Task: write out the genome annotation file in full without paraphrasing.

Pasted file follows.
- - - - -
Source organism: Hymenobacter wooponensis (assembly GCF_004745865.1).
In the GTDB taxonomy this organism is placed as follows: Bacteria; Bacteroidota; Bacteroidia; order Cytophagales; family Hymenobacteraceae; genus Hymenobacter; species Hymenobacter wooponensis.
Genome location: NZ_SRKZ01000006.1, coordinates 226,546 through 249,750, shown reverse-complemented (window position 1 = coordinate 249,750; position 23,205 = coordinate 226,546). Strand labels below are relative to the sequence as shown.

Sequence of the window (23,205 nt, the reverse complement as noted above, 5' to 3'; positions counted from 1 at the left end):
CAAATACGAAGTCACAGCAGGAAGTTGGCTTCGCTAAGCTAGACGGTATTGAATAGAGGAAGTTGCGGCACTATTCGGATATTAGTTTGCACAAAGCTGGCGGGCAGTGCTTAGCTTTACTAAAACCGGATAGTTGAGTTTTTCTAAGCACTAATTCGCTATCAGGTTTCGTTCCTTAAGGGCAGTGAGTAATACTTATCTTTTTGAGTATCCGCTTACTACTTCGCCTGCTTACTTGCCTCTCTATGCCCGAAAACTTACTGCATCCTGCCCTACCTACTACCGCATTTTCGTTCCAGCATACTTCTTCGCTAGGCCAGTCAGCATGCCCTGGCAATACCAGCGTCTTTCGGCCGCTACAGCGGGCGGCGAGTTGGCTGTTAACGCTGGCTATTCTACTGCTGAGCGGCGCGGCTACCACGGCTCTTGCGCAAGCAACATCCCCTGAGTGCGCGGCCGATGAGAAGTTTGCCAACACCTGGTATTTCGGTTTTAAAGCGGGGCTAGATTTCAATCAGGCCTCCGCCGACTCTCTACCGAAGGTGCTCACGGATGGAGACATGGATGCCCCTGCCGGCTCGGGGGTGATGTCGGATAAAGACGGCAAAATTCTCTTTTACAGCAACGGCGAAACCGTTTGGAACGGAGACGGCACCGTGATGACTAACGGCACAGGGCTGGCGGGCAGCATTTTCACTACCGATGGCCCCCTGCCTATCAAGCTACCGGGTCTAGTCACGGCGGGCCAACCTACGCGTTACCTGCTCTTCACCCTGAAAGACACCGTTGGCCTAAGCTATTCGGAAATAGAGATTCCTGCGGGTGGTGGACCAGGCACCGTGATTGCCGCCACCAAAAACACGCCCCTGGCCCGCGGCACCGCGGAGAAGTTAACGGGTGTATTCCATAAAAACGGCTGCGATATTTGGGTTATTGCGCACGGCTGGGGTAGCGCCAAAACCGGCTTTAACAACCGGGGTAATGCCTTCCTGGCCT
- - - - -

Source organism: Hymenobacter wooponensis (assembly GCF_004745865.1).
In the GTDB taxonomy this organism is placed as follows: Bacteria; Bacteroidota; Bacteroidia; order Cytophagales; family Hymenobacteraceae; genus Hymenobacter; species Hymenobacter wooponensis.
Genome location: NZ_SRKZ01000006.1, coordinates 226,546 through 249,750, shown reverse-complemented (window position 1 = coordinate 249,750; position 23,205 = coordinate 226,546). Strand labels below are relative to the sequence as shown.

Sequence of the window (23,205 nt, the reverse complement as noted above, 5' to 3'; positions counted from 1 at the left end):
CAAATACGAAGTCACAGCAGGAAGTTGGCTTCGCTAAGCTAGACGGTATTGAATAGAGGAAGTTGCGGCACTATTCGGATATTAGTTTGCACAAAGCTGGCGGGCAGTGCTTAGCTTTACTAAAACCGGATAGTTGAGTTTTTCTAAGCACTAATTCGCTATCAGGTTTCGTTCCTTAAGGGCAGTGAGTAATACTTATCTTTTTGAGTATCCGCTTACTACTTCGCCTGCTTACTTGCCTCTCTATGCCCGAAAACTTACTGCATCCTGCCCTACCTACTACCGCATTTTCGTTCCAGCATACTTCTTCGCTAGGCCAGTCAGCATGCCCTGGCAATACCAGCGTCTTTCGGCCGCTACAGCGGGCGGCGAGTTGGCTGTTAACGCTGGCTATTCTACTGCTGAGCGGCGCGGCTACCACGGCTCTTGCGCAAGCAACATCCCCTGAGTGCGCGGCCGATGAGAAGTTTGCCAACACCTGGTATTTCGGTTTTAAAGCGGGGCTAGATTTCAATCAGGCCTCCGCCGACTCTCTACCGAAGGTGCTCACGGATGGAGACATGGATGCCCCTGCCGGCTCGGGGGTGATGTCGGATAAAGACGGCAAAATTCTCTTTTACAGCAACGGCGAAACCGTTTGGAACGGAGACGGCACCGTGATGACTAACGGCACAGGGCTGGCGGGCAGCATTTTCACTACCGATGGCCCCCTGCCTATCAAGCTACCGGGTCTAGTCACGGCGGGCCAACCTACGCGTTACCTGCTCTTCACCCTGAAAGACACCGTTGGCCTAAGCTATTCGGAAATAGAGATTCCTGCGGGTGGTGGACCAGGCACCGTGATTGCCGCCACCAAAAACACGCCCCTGGCCCGCGGCACCGCGGAGAAGTTAACGGGTGTATTCCATAAAAACGGCTGCGATATTTGGGTTATTGCGCACGGCTGGGGTAGCGCCAAAACCGGCTTTAACAACCGGGGTAATGCCTTCCTGGCCT